SnapTell has some innovative partnerships with major magazines like Wired, US Weekly, and Rolling Stone, where the advertisers within the magazine pages can run their own promotional campaigns or be part of larger, magazine-wide contest, such as vacation or iPhone giveaway.

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  Big talker Place ad messages in Twitter tweets with MagPie

Posted by tom klein November 4, 2008 at 12:29 pm

Twitter is a star on the social scene, but few advertisers have been able to capitalize on its success. The trick here- and with all advertising – is finding a way to reach your target audience, without crashing the party.

A service called Magpie may have found the way. MagPie is an unaffiliated Twitter ad network, where Twitter users lease out their “tweets” as advertising vehicles. Here’s how it works- advertisers create a simple text-based message, then bid on keywords associated with their campaign. If we were trying to drum up readership for feed growth! – we know, feed growth! sells itself, but bare with us for the example – we might bid on keywords like “digital marketing” or “social media”. The MagPie network matches Twitter users to our ad, based on the the topics they frequently Twitter on. So someone like Guy Kawasaki would be pay dirt for our campaign, as his Twitter followers number in the thousands.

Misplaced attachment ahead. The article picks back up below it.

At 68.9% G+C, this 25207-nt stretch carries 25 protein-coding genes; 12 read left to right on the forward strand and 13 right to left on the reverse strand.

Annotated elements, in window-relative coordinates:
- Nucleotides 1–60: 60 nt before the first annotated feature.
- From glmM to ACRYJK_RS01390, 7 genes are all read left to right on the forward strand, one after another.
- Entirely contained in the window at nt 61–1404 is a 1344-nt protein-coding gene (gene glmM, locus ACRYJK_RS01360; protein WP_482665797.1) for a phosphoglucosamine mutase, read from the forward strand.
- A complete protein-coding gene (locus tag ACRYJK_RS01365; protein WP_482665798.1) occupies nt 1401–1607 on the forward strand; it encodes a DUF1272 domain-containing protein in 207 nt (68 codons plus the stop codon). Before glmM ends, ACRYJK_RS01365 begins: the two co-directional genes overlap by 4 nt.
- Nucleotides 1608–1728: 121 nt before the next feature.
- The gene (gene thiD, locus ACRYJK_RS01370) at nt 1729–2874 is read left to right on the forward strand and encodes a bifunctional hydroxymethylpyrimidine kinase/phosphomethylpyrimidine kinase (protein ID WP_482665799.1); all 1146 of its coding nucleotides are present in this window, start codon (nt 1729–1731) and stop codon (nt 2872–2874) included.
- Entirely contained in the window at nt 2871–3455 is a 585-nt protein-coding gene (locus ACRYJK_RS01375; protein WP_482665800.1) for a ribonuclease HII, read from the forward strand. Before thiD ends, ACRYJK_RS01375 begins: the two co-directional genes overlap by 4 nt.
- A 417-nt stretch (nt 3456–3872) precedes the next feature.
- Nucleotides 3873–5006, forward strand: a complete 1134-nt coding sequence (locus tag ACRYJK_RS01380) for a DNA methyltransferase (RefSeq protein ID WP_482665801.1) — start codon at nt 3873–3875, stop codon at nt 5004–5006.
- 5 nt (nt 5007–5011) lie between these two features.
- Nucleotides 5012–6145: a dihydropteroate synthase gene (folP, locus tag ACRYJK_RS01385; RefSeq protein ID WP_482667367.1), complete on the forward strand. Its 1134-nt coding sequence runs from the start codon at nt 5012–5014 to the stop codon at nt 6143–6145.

The highest keyword bidder wins out, and that ad goes out as a tweet from the Twitter user, blending in with their tweet stream. The twitterer decides how frequently ads appear in their tweet stream – 1 ad for every 5 tweets is the default. Payout is based on the number of Twitter followers they have and the “hotness” (a.k.a. popularity) of the topic. Be a MagPie relies on the Twitter users in their network to keep quality control. In other words, don’t over-tweet your followers with ads to get a bigger payout from MagPie. You may lose followers and decrease your worth to advertisers.

MagPie is based in Great Britain, but location of the twitterer and the advertiser is irrelevant. If your currency is not the Euro, PayPal converts it for you.

A few independent services have emerged, like TwittAd and MagPie, but nothing has been officially released or endorsed by Twitter. It will be interesting to see what sticks; Twitter's strategy here may be to let the advertisers figure it all out.